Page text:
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Two US Lawmakers Propose Gasoline Embargo on Iran

Two members of Congress say the United States needs to take stronger steps, along with European allies, to pressure Iran to stop its suspected nuclear weapons program. Their proposals, including a potential ban on gasoline shipments to Iran, are contained in a resolution they are introducing in the House of Representatives.

Republican Congressman Mark Kirk, and Democrat Rob Andrews say the United States needs to take more aggressive steps to support efforts by the European Union to persuade Iran to end its nuclear ambitions.

Saying Iran's quest for nuclear weapons threatens to place the Middle East on a nuclear hair trigger, they say the incentives put forward so far by the EU have not worked.

As Congressman Kirk explains, the proposal is to take advantage of a key Iranian vulnerability, its over-reliance on gasoline imports.

"We have this lever, a potential gasoline quarantine on Iran,” he explained. “A quarantine which would not affect international oil markets, but would heavily affect just Iran alone. And if this policy was discussed it could give a huge impetus to the European Union effort, which my colleague [Congressman] Andrews and I both think offers the best chance for working our way out of this threat without anyone being hurt."

The lawmakers say this is something that should be discussed now in advance of any Iranian decision to choose what Congressman Kirk describes as a path of confrontation on the nuclear issue.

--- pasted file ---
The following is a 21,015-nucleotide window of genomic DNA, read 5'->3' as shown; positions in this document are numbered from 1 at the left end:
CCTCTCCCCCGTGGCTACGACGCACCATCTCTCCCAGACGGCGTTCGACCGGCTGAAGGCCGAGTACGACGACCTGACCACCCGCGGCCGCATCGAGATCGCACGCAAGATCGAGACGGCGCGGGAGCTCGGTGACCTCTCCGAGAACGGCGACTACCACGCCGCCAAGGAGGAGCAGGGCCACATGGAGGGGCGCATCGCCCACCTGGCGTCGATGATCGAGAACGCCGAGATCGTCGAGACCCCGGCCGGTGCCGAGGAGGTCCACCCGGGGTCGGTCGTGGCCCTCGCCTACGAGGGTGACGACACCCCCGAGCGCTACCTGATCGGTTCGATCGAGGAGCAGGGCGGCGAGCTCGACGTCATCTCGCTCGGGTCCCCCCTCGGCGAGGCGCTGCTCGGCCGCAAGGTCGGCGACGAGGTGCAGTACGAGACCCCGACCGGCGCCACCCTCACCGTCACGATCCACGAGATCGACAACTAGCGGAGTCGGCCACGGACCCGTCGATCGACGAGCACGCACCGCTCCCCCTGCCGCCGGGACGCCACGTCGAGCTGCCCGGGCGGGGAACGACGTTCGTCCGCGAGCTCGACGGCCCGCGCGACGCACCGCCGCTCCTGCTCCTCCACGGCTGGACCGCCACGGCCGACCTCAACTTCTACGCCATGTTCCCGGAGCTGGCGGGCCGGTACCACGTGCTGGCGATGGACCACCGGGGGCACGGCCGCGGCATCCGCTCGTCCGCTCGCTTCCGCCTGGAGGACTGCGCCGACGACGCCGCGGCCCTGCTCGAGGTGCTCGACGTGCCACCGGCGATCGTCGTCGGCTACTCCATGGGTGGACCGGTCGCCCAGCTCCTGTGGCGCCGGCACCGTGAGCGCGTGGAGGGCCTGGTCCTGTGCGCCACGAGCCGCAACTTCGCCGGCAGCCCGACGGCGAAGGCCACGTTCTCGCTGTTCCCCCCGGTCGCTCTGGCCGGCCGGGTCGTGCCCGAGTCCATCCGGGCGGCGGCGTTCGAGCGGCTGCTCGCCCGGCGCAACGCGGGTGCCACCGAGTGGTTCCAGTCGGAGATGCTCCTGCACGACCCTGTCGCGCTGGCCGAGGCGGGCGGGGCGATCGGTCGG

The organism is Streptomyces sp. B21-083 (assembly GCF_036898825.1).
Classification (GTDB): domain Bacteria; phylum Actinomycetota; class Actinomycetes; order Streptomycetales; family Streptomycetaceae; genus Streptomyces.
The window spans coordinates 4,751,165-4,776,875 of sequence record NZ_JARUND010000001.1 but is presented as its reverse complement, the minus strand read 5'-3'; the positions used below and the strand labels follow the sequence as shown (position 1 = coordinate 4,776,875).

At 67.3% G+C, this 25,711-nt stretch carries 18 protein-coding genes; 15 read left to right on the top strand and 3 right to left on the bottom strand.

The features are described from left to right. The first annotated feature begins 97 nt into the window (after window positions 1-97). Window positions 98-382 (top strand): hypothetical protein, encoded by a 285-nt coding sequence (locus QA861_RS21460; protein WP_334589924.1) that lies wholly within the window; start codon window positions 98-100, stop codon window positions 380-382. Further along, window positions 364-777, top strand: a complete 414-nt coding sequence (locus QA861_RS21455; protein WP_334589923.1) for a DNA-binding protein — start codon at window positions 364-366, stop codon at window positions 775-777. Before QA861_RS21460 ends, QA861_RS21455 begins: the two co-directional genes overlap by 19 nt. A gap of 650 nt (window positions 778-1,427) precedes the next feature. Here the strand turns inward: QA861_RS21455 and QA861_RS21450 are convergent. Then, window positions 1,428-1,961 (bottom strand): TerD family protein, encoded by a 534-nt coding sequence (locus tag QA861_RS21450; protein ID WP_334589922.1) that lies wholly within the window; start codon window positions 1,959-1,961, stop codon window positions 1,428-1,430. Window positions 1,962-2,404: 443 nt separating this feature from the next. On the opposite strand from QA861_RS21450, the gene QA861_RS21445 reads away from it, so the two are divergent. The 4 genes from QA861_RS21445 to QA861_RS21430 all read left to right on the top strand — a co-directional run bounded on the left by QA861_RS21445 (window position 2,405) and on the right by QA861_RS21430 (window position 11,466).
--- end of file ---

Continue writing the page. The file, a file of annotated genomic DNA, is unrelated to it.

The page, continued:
Congressman Andrews says such a step could embolden progressive and pro-Democracy forces inside Iran pressing for reforms, but asserts what is at stake is a much bigger and ultimately dangerous scenario.

"What is not in controversy is that the Iranians have actively pursued a nuclear weapons program, and that they actively deceive the rest of the world about that pursuit for a quarter of a century,” said Mr. Andrews. “The risk we are discussing tonight is not only the risk that one of the missiles [Congressman] Kirk just described would rain down on U.S. troops in the Middle East or on our friends in Israel, or in a friendly Arab state. The risk is that this risk could manifest itself in Times Square, or in the nation's capital, through the use of a nuclear weapon in an unconventional way."

In putting forward their ideas, the congressmen stress their proposals are based on the premise that it would be unacceptable for Iran to possess a nuclear weapon.

They add that what they call many diplomatic means must be exhausted before any consideration is given to a military solution to the Iranian nuclear issue.

But they say it is necessary to begin a process of looking at meaningful and effective sanctions if the Iran nuclear issue must eventually be submitted to the U.N. Security Council.

The lawmakers say it remains to be seen if the Friday presidential election in Iran brings about a change in the posture of the Tehran government on the nuclear issue.